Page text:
out to pasture for having such a narrow mind and grossly misunderstanding
real-world Java Applets that are driven by end-user created data (therefore
impossible to add ahead of time to the JAR). Like a panorama applet trying
to access a user created panorama, mypanorama.jpg, disclosed at the
top of this web page.
The Implication for a Sandboxed local Applet:
Since there is no codebase (it is NULL), the applet
has no permission to access any local non-JAR resources (like a panorama viewer applet that
needs to load a multi-node panorama script):
InputStream in=(new URL(getDocumentBase(),"script.txt")).openStream();
This worked fine under ALL prior versions of Java, all the way back to Java 1.0.2
(1996). But now, in 2013, after working for 17 years, Oracle is saying that code
should no longer work. Here is that error that is now seen:
java.security.AccessControlException: access denied ("java.io.FilePermission" "C:\javatest\script.txt" "read")
Seeing the difference: So, to see what is going on, place Duckware's
java version applet
in a folder on your local computer, like c:\javatest\, and when run
in Java 6 (left), this applet can access the codebase, but when run in Java 7u25,
this (sandboxed) applet can NOT access the codebase:
Summary of Oracle's reason: So, Oracle is breaking sandboxed local file
system applets, because Oracle claims the applets should not have access to local
file path information, which Oracle says is a security risk -- even though that
information is available to the web page running the applet (and hence, the applet).
The problem with Oracle's attitude: But the huge problem with Oracle's attitude
is that "file path" information is available all over the place in Java
(and elsewhere), not just from getCodeBase(). So Oracle changing only getCodeBase()
is a huge security FAIL, showing a complete lack of understanding in how
It should be painfully obvious to any astute reader at this point
(and any real Java Applet programmer), that getDocumentBase()
also reveals "file path" information. It is incredibly hard to miss when
both methods are right next to each other
in the documentation
NOTE that Oracle
has stated that it intends for that to return null as well in the future.
System.out.println( ""+getDocumentBase() );
The Applet classloader reveals "file path" information:
System.out.println( ""+getClass().getClassLoader() );
Before I realized that Oracle had made this
change intentionally (I thought it was just a bug), I implemented
my own new getCodeBase(), that works for me (the codebase applet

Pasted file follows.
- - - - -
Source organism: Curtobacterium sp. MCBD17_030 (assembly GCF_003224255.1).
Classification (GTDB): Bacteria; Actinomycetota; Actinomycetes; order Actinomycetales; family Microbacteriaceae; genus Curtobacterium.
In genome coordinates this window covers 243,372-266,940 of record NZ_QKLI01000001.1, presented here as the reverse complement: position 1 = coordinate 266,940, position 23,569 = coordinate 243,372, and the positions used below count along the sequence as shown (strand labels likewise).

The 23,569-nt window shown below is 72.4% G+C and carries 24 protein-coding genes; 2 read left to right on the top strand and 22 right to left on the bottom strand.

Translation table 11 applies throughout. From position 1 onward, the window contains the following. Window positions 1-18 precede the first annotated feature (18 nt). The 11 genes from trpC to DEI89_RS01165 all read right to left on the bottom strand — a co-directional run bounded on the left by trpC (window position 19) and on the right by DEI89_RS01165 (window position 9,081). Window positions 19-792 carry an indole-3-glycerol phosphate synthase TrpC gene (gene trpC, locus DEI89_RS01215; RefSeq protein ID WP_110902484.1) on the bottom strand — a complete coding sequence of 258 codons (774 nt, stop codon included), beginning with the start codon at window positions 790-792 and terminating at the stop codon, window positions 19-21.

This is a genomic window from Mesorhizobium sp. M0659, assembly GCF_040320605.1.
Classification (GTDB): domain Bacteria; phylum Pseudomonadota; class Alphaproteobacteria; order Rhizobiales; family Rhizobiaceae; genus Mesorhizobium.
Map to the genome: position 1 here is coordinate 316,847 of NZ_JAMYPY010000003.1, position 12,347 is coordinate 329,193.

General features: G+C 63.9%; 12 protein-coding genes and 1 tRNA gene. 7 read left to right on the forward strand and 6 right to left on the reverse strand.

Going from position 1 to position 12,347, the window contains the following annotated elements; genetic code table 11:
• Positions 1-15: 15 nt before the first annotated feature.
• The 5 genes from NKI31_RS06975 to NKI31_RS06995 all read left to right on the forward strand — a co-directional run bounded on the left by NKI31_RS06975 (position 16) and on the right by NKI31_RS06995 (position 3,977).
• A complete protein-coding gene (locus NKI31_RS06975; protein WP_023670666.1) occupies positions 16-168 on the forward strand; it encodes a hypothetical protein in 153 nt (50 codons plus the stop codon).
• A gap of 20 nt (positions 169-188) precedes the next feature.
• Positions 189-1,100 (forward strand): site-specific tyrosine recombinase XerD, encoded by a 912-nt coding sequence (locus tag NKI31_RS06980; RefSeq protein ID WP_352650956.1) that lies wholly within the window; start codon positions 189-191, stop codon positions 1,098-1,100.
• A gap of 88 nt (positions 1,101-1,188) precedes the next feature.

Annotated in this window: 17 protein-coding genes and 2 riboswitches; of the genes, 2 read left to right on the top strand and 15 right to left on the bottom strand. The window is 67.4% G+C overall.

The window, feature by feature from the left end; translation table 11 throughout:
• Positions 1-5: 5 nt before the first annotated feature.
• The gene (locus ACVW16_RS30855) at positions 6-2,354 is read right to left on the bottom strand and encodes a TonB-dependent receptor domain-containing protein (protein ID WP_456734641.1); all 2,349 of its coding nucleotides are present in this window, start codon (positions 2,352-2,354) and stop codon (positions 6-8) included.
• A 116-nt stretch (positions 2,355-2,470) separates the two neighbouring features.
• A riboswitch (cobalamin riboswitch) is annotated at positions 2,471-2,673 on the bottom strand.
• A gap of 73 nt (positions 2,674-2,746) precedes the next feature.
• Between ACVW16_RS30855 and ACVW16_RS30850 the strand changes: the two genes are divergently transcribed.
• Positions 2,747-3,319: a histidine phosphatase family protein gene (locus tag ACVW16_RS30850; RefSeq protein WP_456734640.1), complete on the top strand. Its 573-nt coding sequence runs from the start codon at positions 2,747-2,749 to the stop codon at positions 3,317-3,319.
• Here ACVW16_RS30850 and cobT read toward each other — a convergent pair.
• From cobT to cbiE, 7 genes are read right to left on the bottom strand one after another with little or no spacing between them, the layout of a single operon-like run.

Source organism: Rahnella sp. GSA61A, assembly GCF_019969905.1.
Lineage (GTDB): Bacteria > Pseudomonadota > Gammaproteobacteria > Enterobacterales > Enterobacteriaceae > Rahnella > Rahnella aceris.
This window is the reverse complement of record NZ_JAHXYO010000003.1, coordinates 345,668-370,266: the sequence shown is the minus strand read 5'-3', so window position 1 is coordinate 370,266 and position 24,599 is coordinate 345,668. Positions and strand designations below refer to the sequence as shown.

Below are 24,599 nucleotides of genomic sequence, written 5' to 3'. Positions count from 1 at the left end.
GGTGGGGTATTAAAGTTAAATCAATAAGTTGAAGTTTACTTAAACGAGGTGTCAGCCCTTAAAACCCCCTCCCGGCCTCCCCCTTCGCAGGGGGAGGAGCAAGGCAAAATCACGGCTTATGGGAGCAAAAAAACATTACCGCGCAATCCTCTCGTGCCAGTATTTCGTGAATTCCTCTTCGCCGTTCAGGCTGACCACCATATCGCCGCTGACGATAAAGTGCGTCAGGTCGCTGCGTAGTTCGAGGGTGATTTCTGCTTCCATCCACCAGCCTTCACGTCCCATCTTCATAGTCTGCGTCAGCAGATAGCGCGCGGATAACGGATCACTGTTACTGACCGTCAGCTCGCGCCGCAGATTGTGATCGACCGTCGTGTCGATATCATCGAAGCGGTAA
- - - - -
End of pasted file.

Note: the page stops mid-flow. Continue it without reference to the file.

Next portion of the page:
tag is accessible to the Applet):
String s = getParameter("codebase");
System.out.println( ""+new URL(getDocumentBase(),(s!=null)?s:"."));
Object o = (JSObject.getWindow(this)).eval("window.location.href");
document.write() the <applet> tag into the HTML,
passing windows.location.href as an applet parameter, which
the Applet can then obtain via a getParameter().
If you are using Oracle's deployJava.js
this is as easy as adding "myurl:window.location.href"
to the "parameters" list:
System.out.println( ""+o );
System.out.println( getParameter("myurl") );
Place Six ... and other places:
There are other ways of obtaining the "file path"
information from Java that I have confirmed -- but those are being withheld
because Oracle's incompetent decision-making can not be trusted.
Java leaks "file path" information from many places.
The Oracle clusterfuck:
Is Oracle's Java security team really that incompetent to not understand that:
Even if Oracle did (eventually) eliminate ALL "file path"
information from Java, "file path" can ALWAYS be obtained
via windows.location.href. So there is no point
in denying access to something that is already fully open
and available outside of Java, in the HTML web page! Pure silliness
(and a fool's errand) on the part of Oracle.
- getDocumentBase() exists
- file path information exists elsewhere in Java Applets in many places
- that window.location.href exists; OUTSIDE of Java in the web page;
something Oracle can never remove
So what if a sandboxed applet gets its hands on
"file path" information. It can do nothing more with that
information, than what the web page alone (without Java) can already do
with that information!
Exposing file path information to Java, exposes NO MORE information
Plugging all of Java does nothing to plug window.location.href
inside the web page, and a web page is REQUIRED to run the applet.
using Oracle's preferred deployJava.js to deploy applets.
In fact, Java can do FAR LESS with that information that what the